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Inkjet Printing in the Vinyl Wrap Industry

Digitally printed vinyl wraps for cars, trucks, vans and even motorcycles offer incredible graphics at a fraction of the cost of hand painted and airbrush production, and the turnaround for full or partial vinyl raps is much quicker. Digital inkjet printing has expanded the opportunity for promotional customisation beyond hand painting or stickers. From quote to delivery, vinyl is faster and cheaper than hand painted designs. A custom paint job can require several weeks, while a full or partial vinyl wrap can often be delivered in 10 days or less. A less costly solution is printing a simple vinyl sticker.

 

What ink to use on Vinyl Wraps and Skins?

Solvent inks deliver the best results for producing vinyl warps or signage. The solvents provide the required flexibility for the material when applied to an uneven surface. The solvents also bind powerfully with the vinyl material. In recent years, the majority of printers turn to eco-solvent or light-solvent ink, these have reduced volatile organic compounds. Smaller percentages use UV curable inks.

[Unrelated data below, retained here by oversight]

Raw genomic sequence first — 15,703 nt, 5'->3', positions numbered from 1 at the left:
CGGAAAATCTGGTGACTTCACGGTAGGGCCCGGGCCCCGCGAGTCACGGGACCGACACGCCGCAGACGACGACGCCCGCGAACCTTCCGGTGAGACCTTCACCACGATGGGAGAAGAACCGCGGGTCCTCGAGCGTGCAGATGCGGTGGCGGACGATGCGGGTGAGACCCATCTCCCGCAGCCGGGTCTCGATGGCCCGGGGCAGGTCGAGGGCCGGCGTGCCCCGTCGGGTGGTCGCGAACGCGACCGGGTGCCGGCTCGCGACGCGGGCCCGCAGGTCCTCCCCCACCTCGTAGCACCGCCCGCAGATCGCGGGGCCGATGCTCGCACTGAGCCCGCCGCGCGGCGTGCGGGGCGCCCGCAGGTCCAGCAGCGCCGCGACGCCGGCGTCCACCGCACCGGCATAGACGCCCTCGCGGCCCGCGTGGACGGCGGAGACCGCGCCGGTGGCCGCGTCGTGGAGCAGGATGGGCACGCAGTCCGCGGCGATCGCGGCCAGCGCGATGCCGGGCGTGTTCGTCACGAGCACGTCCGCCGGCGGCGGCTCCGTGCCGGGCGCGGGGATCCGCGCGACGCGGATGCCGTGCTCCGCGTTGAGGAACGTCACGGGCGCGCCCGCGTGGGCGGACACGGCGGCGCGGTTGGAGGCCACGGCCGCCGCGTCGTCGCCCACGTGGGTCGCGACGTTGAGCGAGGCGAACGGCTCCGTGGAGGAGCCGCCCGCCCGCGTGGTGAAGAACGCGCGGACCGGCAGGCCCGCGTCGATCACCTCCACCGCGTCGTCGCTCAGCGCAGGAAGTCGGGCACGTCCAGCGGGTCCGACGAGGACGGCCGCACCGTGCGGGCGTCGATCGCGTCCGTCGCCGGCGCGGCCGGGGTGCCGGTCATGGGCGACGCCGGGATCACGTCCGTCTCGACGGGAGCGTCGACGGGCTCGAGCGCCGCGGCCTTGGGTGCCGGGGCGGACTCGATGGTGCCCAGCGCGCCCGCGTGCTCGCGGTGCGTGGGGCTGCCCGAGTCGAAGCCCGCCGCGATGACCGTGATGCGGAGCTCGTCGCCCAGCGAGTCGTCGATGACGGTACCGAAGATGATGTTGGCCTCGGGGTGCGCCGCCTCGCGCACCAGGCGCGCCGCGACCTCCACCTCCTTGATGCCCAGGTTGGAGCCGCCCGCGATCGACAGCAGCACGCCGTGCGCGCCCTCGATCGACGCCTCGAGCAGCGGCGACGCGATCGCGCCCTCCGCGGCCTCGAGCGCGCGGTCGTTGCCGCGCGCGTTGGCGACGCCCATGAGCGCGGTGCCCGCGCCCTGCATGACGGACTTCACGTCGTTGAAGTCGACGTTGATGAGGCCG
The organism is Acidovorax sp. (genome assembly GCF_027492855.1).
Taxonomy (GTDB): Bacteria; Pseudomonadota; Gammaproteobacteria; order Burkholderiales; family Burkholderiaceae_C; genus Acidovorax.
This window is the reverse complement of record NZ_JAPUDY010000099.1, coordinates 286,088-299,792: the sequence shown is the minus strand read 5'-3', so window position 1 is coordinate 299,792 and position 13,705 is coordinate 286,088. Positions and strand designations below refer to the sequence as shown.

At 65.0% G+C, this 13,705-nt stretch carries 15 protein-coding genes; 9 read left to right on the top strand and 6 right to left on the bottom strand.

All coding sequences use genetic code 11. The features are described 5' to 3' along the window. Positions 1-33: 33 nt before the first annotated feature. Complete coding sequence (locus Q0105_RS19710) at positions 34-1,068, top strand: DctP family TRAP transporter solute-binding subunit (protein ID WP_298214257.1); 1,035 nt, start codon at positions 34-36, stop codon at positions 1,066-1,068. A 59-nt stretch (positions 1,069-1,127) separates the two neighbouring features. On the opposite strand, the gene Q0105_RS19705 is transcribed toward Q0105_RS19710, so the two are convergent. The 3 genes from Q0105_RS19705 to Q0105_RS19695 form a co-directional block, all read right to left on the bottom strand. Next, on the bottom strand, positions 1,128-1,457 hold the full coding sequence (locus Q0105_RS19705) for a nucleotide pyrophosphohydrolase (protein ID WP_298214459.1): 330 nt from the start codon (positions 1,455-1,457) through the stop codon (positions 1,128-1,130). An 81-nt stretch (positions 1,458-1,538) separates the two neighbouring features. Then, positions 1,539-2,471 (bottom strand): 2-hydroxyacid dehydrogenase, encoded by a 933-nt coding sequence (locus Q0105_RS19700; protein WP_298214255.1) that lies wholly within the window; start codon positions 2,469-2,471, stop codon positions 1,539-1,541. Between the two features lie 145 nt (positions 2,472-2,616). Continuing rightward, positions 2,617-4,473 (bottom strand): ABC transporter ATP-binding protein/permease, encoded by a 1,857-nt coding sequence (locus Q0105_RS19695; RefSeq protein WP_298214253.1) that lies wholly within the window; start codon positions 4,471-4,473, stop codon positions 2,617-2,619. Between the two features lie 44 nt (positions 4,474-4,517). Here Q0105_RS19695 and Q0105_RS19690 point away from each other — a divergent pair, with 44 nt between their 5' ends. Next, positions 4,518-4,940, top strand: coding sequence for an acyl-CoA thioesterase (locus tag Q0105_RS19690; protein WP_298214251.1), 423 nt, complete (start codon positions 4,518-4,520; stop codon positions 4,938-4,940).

Warranty can depend on ink.

Vinyl manufacturers tend to recommend specific ink formulations for use with their products and using the right ink ties into the warranty of the product, the reason for this is manufacturers know the quality of the ink has a significant impact on the overall durability of the vinyl. Higher quality vinyl requires less aggressive solvents such as eco-solvent inks. With the right vinyl and ink a wrap can last at least a couple of years and often a liquid laminate seal is applied to the printed vinyl, which further protects the printed product.

 

What printers are used?

Scanning printers using piezoelectric drop-on-demand inkjet print heads are the most common technology in the wrap industry and these printers often incorporate one or more heating methods. The heat prepares the vinyl and accelerates drying. Also, there may be a preheating element in the roller system preparing the vinyl to accept the ink by opening the pores of the substrate. Often there’s a heated plate where the print head goes to work and finally hot air finishes the curing after the ink is applied.

Whether you are printing for commercial fleets, custom jobs for individuals or alternative uses, such as office window skins, the vinyl-wrap market is expanding because of the speed and quality of today’s wide format inkjet printers combined with robust ink options.

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